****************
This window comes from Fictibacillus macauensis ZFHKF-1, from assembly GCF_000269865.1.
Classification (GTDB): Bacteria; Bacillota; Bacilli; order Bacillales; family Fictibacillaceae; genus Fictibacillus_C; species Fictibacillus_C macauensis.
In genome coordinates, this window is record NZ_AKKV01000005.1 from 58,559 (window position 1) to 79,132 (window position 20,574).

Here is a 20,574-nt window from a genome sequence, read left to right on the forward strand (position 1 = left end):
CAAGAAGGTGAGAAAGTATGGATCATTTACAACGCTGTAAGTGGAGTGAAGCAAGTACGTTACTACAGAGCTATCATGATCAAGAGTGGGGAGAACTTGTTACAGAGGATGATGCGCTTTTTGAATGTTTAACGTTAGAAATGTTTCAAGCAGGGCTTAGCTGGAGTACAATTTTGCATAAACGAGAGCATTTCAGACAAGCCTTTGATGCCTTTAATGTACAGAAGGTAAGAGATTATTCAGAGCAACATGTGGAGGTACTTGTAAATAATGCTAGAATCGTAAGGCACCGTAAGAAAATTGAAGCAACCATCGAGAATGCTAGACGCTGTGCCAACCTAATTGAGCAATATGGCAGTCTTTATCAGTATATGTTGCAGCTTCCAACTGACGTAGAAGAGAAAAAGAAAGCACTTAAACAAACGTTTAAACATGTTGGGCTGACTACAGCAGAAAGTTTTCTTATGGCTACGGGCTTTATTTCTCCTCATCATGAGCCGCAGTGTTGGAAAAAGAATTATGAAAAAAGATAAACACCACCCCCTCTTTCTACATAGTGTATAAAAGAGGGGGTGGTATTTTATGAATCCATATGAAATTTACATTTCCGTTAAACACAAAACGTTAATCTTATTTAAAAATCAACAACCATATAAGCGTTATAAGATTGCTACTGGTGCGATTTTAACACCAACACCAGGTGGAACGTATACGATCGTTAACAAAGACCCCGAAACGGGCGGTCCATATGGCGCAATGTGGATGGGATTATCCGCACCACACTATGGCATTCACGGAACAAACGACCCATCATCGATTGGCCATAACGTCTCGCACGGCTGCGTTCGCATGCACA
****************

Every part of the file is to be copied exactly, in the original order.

This window comes from Fictibacillus macauensis ZFHKF-1, from assembly GCF_000269865.1.
Classification (GTDB): Bacteria; Bacillota; Bacilli; order Bacillales; family Fictibacillaceae; genus Fictibacillus_C; species Fictibacillus_C macauensis.
In genome coordinates, this window is record NZ_AKKV01000005.1 from 58,559 (window position 1) to 79,132 (window position 20,574).

Here is a 20,574-nt window from a genome sequence, read left to right on the forward strand (position 1 = left end):
CAAGAAGGTGAGAAAGTATGGATCATTTACAACGCTGTAAGTGGAGTGAAGCAAGTACGTTACTACAGAGCTATCATGATCAAGAGTGGGGAGAACTTGTTACAGAGGATGATGCGCTTTTTGAATGTTTAACGTTAGAAATGTTTCAAGCAGGGCTTAGCTGGAGTACAATTTTGCATAAACGAGAGCATTTCAGACAAGCCTTTGATGCCTTTAATGTACAGAAGGTAAGAGATTATTCAGAGCAACATGTGGAGGTACTTGTAAATAATGCTAGAATCGTAAGGCACCGTAAGAAAATTGAAGCAACCATCGAGAATGCTAGACGCTGTGCCAACCTAATTGAGCAATATGGCAGTCTTTATCAGTATATGTTGCAGCTTCCAACTGACGTAGAAGAGAAAAAGAAAGCACTTAAACAAACGTTTAAACATGTTGGGCTGACTACAGCAGAAAGTTTTCTTATGGCTACGGGCTTTATTTCTCCTCATCATGAGCCGCAGTGTTGGAAAAAGAATTATGAAAAAAGATAAACACCACCCCCTCTTTCTACATAGTGTATAAAAGAGGGGGTGGTATTTTATGAATCCATATGAAATTTACATTTCCGTTAAACACAAAACGTTAATCTTATTTAAAAATCAACAACCATATAAGCGTTATAAGATTGCTACTGGTGCGATTTTAACACCAACACCAGGTGGAACGTATACGATCGTTAACAAAGACCCCGAAACGGGCGGTCCATATGGCGCAATGTGGATGGGATTATCCGCACCACACTATGGCATTCACGGAACAAACGACCCATCATCGATTGGCCATAACGTCTCGCACGGCTGCGTTCGCATGCACA